The movie, it seemed, to generate nearly as much attention as the latest Batman installment during the summer Blockbuster season, was the 2008 stoner comedy, Pineapple Express. Although this week it’s changed: Tropic Thunder appropriately bumped Batman from the number one box office rankings. The writing team of course includes Judd Apatow (who also produces), Seth Rogen, and Evan Goldberg–with a script actually being shopped seven years ago–and this gave director David Gordon Green a chance to move from his typically solemn, low-budget indie films to one of the pinnacles of the mainstream summer movie fare: outrageous idiocy.

The Apatow-Rogen movies are a niche that, as Rogen once put, was meant to center around characters that were more like people like them: imperfect. And, in the case of Superbad, for example, it cheered for the socially awkward and turned the well-meaning loser into a desirable hero. Rogen’s declaration of purpose came as an appropriate reaction to the lumping of both his films and shows like Beverley Hills: 90210 into similar genres. “No part of me watched 90210 and thought, ‘Yeah! that’s what my life is like!’ It seemed like a different planet. I mean, I like shitty movies as much as the next guy, I’m not a snob, but things like that had no guys like us in it – that was the point.” Unfortunately, it has also created a world in which these heroes have very little variation. Seth Rogen’s characters — usually the leading character — is always Seth Rogen the same way Hugh Grant is always the same Hugh Grant and Adam Sandler is always the same Adam Sandler in pretty much every role they appear. And, when it wasn’t Rogen playing these main characters, guys like Michael Cera and Jonah Hill were playing those limited-dimension characters: misunderstood nice guys. And it’s always guys at the forefront who become reluctantly intertwined in the outrageous epic, which would make it interesting should someone decide to take this further and give females the leading role. The misunderstood nice guy is one thing to root for, but the hapless girl (and not in the creepy Welcome to the Dollhouse sense of it, either)?

Rogen plays moppish, easy-going process server Dale Denton. And, abandoning his typical clean-cut and straight-laced characters of late, James Franco, plays his eternally stoned and happy-go-lucky dealer, Saul Silver, who offers to Dale, the most potent and extremely rare marijuana ever known: Pineapple Express. Says Saul of the wonder weed: “It’s like, if you took that Blue Oyster shit I gave you last week, and then that crazy Afghan Kush I had that one time.. and they had a baby. And then meanwhile, that crazy Northern Lights shit I had, and that Red Espresso Snowflake shit I had, made a baby. And by some crazy miracle, those two babies met, and fucked… this would be it!” While actually a meteorological term, the title phrase refers to an abandoned experiment by the US military in 1937 to study the effects of marijuana. Unhappy with the results at the underground lab out West, an irate commander picks up the phone to notify his superiors that marijuana has been ruled… “Illegal!”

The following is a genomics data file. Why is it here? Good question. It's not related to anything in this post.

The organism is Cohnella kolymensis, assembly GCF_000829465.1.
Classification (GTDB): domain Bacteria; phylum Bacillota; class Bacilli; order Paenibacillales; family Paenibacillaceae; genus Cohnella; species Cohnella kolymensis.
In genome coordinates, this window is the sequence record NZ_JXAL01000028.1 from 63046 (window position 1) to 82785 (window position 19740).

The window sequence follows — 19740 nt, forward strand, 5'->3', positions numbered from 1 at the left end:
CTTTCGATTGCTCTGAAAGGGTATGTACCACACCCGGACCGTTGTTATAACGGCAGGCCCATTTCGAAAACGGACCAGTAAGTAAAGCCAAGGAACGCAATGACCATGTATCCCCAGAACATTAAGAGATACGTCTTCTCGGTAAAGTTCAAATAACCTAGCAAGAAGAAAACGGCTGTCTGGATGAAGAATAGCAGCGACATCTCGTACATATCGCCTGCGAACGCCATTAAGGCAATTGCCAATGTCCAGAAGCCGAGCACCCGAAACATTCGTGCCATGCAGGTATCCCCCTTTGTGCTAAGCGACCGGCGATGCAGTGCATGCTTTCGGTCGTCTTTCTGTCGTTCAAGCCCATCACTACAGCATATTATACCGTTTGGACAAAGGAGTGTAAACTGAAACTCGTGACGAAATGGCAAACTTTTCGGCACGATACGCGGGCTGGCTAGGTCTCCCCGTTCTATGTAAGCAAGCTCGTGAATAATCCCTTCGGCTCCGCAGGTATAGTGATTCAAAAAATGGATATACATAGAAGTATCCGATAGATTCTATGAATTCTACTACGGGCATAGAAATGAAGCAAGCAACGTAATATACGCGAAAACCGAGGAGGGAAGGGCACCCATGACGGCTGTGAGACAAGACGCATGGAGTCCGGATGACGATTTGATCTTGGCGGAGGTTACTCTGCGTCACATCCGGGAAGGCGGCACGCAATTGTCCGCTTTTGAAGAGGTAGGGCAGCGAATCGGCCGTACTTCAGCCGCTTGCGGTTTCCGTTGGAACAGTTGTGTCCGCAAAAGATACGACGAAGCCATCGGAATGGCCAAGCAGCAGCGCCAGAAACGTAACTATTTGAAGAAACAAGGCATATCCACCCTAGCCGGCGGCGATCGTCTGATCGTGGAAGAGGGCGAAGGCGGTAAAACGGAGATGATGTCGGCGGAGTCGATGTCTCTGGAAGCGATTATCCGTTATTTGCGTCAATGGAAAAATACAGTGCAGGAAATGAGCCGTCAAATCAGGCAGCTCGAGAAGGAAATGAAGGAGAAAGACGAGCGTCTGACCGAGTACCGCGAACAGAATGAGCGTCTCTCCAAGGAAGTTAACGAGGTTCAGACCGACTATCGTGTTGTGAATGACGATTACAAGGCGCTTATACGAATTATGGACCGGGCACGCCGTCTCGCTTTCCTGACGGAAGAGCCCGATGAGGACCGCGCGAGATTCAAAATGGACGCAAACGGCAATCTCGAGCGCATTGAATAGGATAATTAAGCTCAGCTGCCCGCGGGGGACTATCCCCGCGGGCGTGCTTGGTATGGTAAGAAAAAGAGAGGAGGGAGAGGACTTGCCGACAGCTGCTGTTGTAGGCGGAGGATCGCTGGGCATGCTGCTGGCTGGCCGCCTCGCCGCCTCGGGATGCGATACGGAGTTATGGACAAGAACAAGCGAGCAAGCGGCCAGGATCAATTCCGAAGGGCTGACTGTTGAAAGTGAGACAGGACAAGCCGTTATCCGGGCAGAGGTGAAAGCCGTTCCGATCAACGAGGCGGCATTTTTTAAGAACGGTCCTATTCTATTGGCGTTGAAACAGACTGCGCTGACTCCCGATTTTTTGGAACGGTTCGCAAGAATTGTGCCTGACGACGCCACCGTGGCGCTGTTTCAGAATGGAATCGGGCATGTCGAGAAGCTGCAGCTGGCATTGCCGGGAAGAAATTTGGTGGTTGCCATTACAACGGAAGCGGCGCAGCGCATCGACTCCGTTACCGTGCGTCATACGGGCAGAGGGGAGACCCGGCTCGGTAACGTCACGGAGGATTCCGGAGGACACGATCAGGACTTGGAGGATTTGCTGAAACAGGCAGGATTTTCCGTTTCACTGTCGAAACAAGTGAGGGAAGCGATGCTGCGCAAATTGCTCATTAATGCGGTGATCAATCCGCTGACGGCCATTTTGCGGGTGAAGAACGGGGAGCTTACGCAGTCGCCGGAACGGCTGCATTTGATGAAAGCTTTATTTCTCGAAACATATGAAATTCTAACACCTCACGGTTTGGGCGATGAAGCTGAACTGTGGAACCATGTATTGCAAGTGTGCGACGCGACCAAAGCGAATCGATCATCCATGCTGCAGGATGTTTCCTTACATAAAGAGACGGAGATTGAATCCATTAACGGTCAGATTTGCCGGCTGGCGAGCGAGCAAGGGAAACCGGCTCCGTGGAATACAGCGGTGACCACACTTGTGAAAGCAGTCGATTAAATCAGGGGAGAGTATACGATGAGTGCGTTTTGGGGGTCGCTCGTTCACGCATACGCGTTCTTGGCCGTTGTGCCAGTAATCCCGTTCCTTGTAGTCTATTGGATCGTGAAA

While attempting to serve papers to the last person on his list that same evening, he witnesses an execution-style murder involving a powerful “drug lord” (the maliciousness of the term mitigated by the sense that Jones comes off more like an indifferent California billionaire type), a crooked cop (Rosie Perez), and possibly a rival drug dealer. He may been able to flee the scene without anyone ever knowing Dale was there. But, panicked, he tosses his weed out the window, throws the car in gear, and takes considerable time even pulling away from the curb, ramming the cars in front and behind him. While the executioner pair see the car abscond into the night before they could make out who was driving, it is the rare Pineapple Express that is the scent the hounds follow.

For some reason, freaked-out Dale can only think of going back to Saul and, in explaining what he saw, Saul makes the connection that not only is Dale in deep shit, but so is he. Not many degrees of separation from drug lord Ted Jones, Saul is the only one privileged by his own supplier to sell Pineapple Express. Already busying themselves with trying to rid the Asian competition (which includes a cameo by stand-up comedian, Bobby Lee, who should’ve been given a more substantial part), Ted Jones and the policewoman now have to deal with getting rid of Dale and Saul.

Thus, the chase begins…

Other stoner comedy teams who are inadvertently implicated in chases with either cops (Cheech & Chong’s Up In Smoke and Nice Dreams) or drug dealers (Half Baked) exist in a setting of cartoonish violence. Pineapple Express, on the other hand, attempts to fuse its situational comedy (with a zillion great one-liners) with true action elements (especially with a 3 minute fight scene between Dale, Saul and Red (Danny McBride) that is likely to get an MTV Video Awards “Best Fight” nomination), and this is evident from the promotional poster itself with the trio of stoners and dealers (the one in the neckbrace being the impenetrable Red, who is Saul’s supplier) looking dubious but well armed. Most assuredly: this is weedsploitation comedy with a body count.

With a movie that struggles to get off the ground in the beginning (reminding the sober audience just how painfully boring and juvenile a 5-minute conversation between sufficiently stoned friends can be), it manages to keep a satisfying pace throughout until the epic finale, when the drive to be the grand action film showdown trumps — with plenty of blood, guts and snot — to the point of being overdone, if not just short on enough material to accommodate the time alloted. The writing team also consumed itself with mockery of the Buddy genre, equipped with an abundance of pretty blunt gay jokes (Red to Saul and Dale: “I want to be inside you, homes!”) that culminates into a reflexive recapping by the ailing heroes in a diner.